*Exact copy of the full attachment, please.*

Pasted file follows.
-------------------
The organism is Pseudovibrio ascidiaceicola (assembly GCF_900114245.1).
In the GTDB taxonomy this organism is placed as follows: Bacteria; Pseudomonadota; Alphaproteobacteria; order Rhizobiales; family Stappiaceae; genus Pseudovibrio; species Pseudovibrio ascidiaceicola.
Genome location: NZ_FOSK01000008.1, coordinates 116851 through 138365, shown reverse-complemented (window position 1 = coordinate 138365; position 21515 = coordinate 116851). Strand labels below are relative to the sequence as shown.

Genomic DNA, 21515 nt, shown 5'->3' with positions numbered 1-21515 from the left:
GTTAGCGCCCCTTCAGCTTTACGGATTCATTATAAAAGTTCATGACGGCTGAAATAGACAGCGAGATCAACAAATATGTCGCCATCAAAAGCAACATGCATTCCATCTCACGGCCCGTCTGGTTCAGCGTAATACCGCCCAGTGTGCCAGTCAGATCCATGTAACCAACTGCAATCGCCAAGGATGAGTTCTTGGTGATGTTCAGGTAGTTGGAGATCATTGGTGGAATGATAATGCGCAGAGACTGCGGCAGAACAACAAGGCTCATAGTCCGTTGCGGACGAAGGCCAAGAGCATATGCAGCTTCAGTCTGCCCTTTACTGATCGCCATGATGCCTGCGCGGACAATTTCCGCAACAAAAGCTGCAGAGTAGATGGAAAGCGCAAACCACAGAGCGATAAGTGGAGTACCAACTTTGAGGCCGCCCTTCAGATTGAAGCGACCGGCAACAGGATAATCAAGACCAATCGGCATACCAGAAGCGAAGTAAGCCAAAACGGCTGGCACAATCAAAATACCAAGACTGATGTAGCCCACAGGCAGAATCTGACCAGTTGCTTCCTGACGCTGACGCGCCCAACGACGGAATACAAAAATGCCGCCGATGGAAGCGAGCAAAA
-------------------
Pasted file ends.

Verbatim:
The organism is Pseudovibrio ascidiaceicola (assembly GCF_900114245.1).
In the GTDB taxonomy this organism is placed as follows: Bacteria; Pseudomonadota; Alphaproteobacteria; order Rhizobiales; family Stappiaceae; genus Pseudovibrio; species Pseudovibrio ascidiaceicola.
Genome location: NZ_FOSK01000008.1, coordinates 116851 through 138365, shown reverse-complemented (window position 1 = coordinate 138365; position 21515 = coordinate 116851). Strand labels below are relative to the sequence as shown.

Genomic DNA, 21515 nt, shown 5'->3' with positions numbered 1-21515 from the left:
GTTAGCGCCCCTTCAGCTTTACGGATTCATTATAAAAGTTCATGACGGCTGAAATAGACAGCGAGATCAACAAATATGTCGCCATCAAAAGCAACATGCATTCCATCTCACGGCCCGTCTGGTTCAGCGTAATACCGCCCAGTGTGCCAGTCAGATCCATGTAACCAACTGCAATCGCCAAGGATGAGTTCTTGGTGATGTTCAGGTAGTTGGAGATCATTGGTGGAATGATAATGCGCAGAGACTGCGGCAGAACAACAAGGCTCATAGTCCGTTGCGGACGAAGGCCAAGAGCATATGCAGCTTCAGTCTGCCCTTTACTGATCGCCATGATGCCTGCGCGGACAATTTCCGCAACAAAAGCTGCAGAGTAGATGGAAAGCGCAAACCACAGAGCGATAAGTGGAGTACCAACTTTGAGGCCGCCCTTCAGATTGAAGCGACCGGCAACAGGATAATCAAGACCAATCGGCATACCAGAAGCGAAGTAAGCCAAAACGGCTGGCACAATCAAAATACCAAGACTGATGTAGCCCACAGGCAGAATCTGACCAGTTGCTTCCTGACGCTGACGCGCCCAACGACGGAATACAAAAATGCCGCCGATGGAAGCGAGCAAAA